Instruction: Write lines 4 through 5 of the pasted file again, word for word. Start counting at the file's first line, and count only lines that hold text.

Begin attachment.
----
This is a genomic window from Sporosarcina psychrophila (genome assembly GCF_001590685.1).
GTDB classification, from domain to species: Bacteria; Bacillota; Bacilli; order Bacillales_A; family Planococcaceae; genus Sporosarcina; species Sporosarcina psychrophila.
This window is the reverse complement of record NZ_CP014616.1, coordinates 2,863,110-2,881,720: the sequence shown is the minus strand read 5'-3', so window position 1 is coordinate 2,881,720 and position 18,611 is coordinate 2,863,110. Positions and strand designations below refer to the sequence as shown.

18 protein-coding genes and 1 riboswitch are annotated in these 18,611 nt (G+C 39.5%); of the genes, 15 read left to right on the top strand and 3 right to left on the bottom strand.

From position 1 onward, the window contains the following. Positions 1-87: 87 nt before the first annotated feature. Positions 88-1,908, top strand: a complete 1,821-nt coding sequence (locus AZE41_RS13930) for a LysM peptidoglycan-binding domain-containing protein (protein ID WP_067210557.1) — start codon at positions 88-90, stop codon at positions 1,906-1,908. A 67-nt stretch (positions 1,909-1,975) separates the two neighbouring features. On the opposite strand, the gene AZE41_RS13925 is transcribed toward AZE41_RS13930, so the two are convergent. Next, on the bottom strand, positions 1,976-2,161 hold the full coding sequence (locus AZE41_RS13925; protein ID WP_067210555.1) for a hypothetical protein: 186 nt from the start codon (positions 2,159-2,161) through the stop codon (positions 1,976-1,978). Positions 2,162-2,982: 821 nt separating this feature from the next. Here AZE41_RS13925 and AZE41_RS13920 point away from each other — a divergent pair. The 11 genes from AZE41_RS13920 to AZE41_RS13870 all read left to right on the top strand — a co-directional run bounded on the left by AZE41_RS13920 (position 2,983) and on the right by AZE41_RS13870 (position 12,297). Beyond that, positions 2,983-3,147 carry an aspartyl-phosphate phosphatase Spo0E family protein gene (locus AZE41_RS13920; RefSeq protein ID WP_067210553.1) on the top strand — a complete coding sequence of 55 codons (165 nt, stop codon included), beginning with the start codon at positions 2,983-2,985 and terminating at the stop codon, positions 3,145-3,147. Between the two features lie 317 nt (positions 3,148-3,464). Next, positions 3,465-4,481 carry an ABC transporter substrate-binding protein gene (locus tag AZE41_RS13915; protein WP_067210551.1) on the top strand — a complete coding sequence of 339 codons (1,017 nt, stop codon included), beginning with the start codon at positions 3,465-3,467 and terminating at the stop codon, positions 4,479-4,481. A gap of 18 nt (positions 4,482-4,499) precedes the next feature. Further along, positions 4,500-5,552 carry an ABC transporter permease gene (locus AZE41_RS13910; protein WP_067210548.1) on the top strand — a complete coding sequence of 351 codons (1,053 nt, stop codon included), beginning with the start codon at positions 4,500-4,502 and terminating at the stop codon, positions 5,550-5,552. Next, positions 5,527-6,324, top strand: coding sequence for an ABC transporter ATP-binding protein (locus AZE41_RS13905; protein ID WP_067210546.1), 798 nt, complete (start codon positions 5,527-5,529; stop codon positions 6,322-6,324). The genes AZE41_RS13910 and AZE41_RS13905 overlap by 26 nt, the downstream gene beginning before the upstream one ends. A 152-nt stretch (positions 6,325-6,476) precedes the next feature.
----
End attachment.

18 protein-coding genes and 1 riboswitch are annotated in these 18,611 nt (G+C 39.5%); of the genes, 15 read left to right on the top strand and 3 right to left on the bottom strand.

From position 1 onward, the window contains the following. Positions 1-87: 87 nt before the first annotated feature. Positions 88-1,908, top strand: a complete 1,821-nt coding sequence (locus AZE41_RS13930) for a LysM peptidoglycan-binding domain-containing protein (protein ID WP_067210557.1) — start codon at positions 88-90, stop codon at positions 1,906-1,908. A 67-nt stretch (positions 1,909-1,975) separates the two neighbouring features. On the opposite strand, the gene AZE41_RS13925 is transcribed toward AZE41_RS13930, so the two are convergent. Next, on the bottom strand, positions 1,976-2,161 hold the full coding sequence (locus AZE41_RS13925; protein ID WP_067210555.1) for a hypothetical protein: 186 nt from the start codon (positions 2,159-2,161) through the stop codon (positions 1,976-1,978). Positions 2,162-2,982: 821 nt separating this feature from the next. Here AZE41_RS13925 and AZE41_RS13920 point away from each other — a divergent pair. The 11 genes from AZE41_RS13920 to AZE41_RS13870 all read left to right on the top strand — a co-directional run bounded on the left by AZE41_RS13920 (position 2,983) and on the right by AZE41_RS13870 (position 12,297). Beyond that, positions 2,983-3,147 carry an aspartyl-phosphate phosphatase Spo0E family protein gene (locus AZE41_RS13920; RefSeq protein ID WP_067210553.1) on the top strand — a complete coding sequence of 55 codons (165 nt, stop codon included), beginning with the start codon at positions 2,983-2,985 and terminating at the stop codon, positions 3,145-3,147. Between the two features lie 317 nt (positions 3,148-3,464). Next, positions 3,465-4,481 carry an ABC transporter substrate-binding protein gene (locus tag AZE41_RS13915; protein WP_067210551.1) on the top strand — a complete coding sequence of 339 codons (1,017 nt, stop codon included), beginning with the start codon at positions 3,465-3,467 and terminating at the stop codon, positions 4,479-4,481. A gap of 18 nt (positions 4,482-4,499) precedes the next feature. Further along, positions 4,500-5,552 carry an ABC transporter permease gene (locus AZE41_RS13910; protein WP_067210548.1) on the top strand — a complete coding sequence of 351 codons (1,053 nt, stop codon included), beginning with the start codon at positions 4,500-4,502 and terminating at the stop codon, positions 5,550-5,552. Next, positions 5,527-6,324, top strand: coding sequence for an ABC transporter ATP-binding protein (locus AZE41_RS13905; protein ID WP_067210546.1), 798 nt, complete (start codon positions 5,527-5,529; stop codon positions 6,322-6,324). The genes AZE41_RS13910 and AZE41_RS13905 overlap by 26 nt, the downstream gene beginning before the upstream one ends. A 152-nt stretch (positions 6,325-6,476) precedes the next feature.